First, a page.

Over 150 area residents attended the Lake Houston Redevelopment Authority (LHRA) informational Open House Feb. 6 at the Kingwood Community Center to learn about the Northpark Drive Overpass Project that is fast approaching.

In the formal presentation to introduce the project, Houston Mayor Pro Tem Dave Martin explained the basics of the project and its history of development.

“We started this project in 2013. We hope to finish it in this century,” he said and paused as laughter broke out in the room.

The Northpark Drive Overpass Project is the culmination of the original City of Houston capital improvement project assigned to improve Kingwood Drive mobility and that of the community in general. Martin said all surveys conducted for that project reflected a divided community on the issue of what to do. Half the people wanted to overhaul Kingwood Drive to handle the future and half were adamant about saving the trees so many consider essential to what Kingwood is all about. When the traffic studies indicated Northpark Drive with an overpass over the railroad tracks and Highway 494 could accomplish similar overall mobility improvements, it became the preferred project.

However, Martin explained the decision of how to fund the Northpark Project was the toughest part because this is basically a project by the City of Houston. Parts of Northpark Drive are outside the city in both Harris and Montgomery counties.

“You can’t use city project dollars for projects that are not in the City of Houston,” Martin said and explained how, using all of the mobility and demographic studies, they were able to demonstrate most of the people using the road were residents of Kingwood which is a part of the city. An agreement was developed between all the jurisdictions allowing the funding with city money to be possible.

Martin also outlined the objectives of the project. The first is mobility. Going from four lanes of traffic to six lanes and building the flyover at the railroad tracks provides for the needed mobility. The second is to improve safety, especially at the railroad tracks and intersection area when the railroad is eventually expanded from a one-track line to a two-track, north-south line. That will likely double the number of train crossings every day. Finally, the third objective is to provide a true evacuation route which Kingwood has never had.

“Kingwood Drive floods, Northpark floods, Ford Road floods, West Lake Houston Parkway floods. This project will elevate Northpark two feet above the 500-year flood plain and that will provide an evacuation route,” Martin said.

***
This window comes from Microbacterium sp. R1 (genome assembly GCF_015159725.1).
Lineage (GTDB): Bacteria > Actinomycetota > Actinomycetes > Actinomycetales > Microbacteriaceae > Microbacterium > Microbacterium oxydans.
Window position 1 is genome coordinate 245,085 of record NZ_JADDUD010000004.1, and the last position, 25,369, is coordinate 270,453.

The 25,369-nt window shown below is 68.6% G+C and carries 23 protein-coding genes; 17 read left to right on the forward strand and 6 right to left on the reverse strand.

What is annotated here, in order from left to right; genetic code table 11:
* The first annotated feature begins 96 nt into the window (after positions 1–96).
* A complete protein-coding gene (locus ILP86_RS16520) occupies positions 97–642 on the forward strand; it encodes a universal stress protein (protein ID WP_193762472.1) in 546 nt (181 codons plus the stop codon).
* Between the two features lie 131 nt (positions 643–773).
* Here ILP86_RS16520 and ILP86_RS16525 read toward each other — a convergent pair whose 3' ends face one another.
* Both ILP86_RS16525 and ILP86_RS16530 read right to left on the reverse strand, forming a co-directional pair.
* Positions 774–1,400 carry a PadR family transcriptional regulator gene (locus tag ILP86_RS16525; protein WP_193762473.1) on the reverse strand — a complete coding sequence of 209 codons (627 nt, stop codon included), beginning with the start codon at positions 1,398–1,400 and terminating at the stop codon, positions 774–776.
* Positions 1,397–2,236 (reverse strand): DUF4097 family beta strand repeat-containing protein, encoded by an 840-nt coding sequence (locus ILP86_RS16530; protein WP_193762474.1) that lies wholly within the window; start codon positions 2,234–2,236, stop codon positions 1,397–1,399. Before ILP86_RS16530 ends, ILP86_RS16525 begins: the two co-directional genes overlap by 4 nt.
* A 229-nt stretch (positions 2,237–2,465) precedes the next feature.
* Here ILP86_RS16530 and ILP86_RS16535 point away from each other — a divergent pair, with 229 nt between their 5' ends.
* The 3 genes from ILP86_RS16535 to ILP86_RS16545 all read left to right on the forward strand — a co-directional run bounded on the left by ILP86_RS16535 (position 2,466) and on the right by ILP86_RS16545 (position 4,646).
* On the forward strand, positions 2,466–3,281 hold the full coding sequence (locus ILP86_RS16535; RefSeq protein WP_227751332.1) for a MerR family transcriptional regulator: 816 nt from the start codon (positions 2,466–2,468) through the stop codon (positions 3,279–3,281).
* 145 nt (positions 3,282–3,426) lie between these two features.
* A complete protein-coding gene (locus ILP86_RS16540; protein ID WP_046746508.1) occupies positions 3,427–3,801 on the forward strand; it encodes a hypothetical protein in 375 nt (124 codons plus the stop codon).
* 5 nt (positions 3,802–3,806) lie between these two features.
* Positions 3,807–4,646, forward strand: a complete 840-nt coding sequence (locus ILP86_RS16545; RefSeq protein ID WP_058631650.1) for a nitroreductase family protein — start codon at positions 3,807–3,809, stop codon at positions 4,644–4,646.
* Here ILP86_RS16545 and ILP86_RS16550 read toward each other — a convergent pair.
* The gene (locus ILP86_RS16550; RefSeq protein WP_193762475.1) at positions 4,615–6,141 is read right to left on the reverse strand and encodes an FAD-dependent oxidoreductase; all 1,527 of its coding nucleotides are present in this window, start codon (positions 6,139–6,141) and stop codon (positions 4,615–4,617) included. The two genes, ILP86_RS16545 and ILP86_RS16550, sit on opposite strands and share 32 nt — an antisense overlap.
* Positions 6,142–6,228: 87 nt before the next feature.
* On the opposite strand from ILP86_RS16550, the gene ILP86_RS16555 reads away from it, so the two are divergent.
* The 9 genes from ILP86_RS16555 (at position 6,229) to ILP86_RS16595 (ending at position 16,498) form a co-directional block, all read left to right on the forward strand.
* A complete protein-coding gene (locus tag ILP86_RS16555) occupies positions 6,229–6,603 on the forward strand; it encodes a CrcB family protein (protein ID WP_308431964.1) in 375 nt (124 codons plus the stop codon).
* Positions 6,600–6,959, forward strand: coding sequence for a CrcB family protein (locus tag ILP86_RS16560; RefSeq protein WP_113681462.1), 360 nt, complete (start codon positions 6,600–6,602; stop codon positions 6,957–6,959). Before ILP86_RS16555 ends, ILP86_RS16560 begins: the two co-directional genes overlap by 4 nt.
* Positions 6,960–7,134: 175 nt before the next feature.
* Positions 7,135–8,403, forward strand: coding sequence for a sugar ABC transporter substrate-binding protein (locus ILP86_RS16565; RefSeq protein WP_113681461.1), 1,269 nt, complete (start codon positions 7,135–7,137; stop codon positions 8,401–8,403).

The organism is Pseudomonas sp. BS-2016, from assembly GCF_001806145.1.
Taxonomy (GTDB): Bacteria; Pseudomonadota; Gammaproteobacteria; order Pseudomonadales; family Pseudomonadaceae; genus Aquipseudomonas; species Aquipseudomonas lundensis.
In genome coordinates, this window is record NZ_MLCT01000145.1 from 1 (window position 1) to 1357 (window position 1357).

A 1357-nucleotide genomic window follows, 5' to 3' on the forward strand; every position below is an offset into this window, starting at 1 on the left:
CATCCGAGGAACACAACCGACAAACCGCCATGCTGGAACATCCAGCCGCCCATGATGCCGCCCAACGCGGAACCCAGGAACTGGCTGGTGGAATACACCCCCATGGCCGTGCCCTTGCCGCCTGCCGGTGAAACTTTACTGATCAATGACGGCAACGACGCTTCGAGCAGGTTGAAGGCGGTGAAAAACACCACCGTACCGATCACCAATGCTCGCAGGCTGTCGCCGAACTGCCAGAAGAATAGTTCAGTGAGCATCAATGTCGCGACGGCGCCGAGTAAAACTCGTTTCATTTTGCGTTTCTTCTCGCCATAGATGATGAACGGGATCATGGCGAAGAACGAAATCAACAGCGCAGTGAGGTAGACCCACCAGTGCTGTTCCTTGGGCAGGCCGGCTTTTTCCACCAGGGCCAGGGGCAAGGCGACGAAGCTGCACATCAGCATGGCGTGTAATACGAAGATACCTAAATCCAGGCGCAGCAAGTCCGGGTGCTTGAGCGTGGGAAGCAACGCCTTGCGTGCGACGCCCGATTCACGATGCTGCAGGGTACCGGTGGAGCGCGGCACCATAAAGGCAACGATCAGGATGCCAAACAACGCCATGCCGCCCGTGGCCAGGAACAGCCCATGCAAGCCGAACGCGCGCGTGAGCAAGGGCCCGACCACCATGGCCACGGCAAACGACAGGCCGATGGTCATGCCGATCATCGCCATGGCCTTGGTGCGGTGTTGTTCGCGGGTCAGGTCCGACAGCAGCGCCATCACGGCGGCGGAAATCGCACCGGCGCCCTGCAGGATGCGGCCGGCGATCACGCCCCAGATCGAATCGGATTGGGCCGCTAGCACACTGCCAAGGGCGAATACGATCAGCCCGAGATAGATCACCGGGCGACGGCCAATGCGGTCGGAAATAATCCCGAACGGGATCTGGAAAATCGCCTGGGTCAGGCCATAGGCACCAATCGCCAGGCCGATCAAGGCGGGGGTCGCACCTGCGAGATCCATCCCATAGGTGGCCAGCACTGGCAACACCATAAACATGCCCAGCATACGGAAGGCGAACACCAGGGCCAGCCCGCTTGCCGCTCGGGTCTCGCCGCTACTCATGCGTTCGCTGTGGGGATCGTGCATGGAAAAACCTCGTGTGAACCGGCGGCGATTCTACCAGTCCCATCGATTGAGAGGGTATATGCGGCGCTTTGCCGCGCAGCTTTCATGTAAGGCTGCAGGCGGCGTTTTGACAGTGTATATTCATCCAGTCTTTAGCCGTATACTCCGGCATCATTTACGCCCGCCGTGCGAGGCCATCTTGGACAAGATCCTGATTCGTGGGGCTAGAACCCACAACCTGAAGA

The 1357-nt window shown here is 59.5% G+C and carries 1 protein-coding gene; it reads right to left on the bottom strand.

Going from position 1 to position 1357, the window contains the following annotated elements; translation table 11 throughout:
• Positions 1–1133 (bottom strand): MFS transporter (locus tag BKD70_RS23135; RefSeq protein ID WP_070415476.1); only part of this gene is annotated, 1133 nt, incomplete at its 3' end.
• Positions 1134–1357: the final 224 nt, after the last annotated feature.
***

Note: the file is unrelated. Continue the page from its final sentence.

Both before and after the formal presentation, attendees were able to visit a number of tables and displays where large renderings and engineering drawings were displayed and where the various project engineers and managers were available to answer questions. Input and comment forms were provided to attendees.

The project is currently in the design phase, which also includes drainage improvements that will contribute to overall flood mitigation in Kingwood. Phase one will be the Highway 59/69 to Russel Palmer Road at a cost of $39.9 million. Phase two will follow and will be the Russel Palmer Road to Woodland Hills Drive portion at a cost of $48.4 million. Total costs will likely exceed $88 million. Construction of phase one will take approximately 24 to 30 months and is anticipated to begin in early 2021 with expected completion occurring mid-2023. Phase 2 will follow. There will be a Northpark Drive website available to the public which will contain ongoing updates and contacts. It is expected to be up and running in the spring. In the meantime, residents wishing to be added to an information distribution list on the project can email This email address is being protected from spambots. You need JavaScript enabled to view it..

Bruce Olson
Author: Bruce OlsonEmail: This email address is being protected from spambots. You need JavaScript enabled to view it.
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I have been married since 1970 to Kerry, my best friend and a great Australian woman. I served and survived Vietnam in the U.S. Air Force. I fought forest fires in the summer while in college, where I earned a B.A. in economics from Oklahoma State University and an M.B.A. from the University of Texas. I retired from Continental Airlines. I have a son and two granddaughters in Kingwood, and a daughter and two grandsons on a farm near Mazabuka, Zambia. I am now enjoying life as a grandfather, Tribune correspondent and Humble ISD guest teacher when not traveling to Zambia or Australia.

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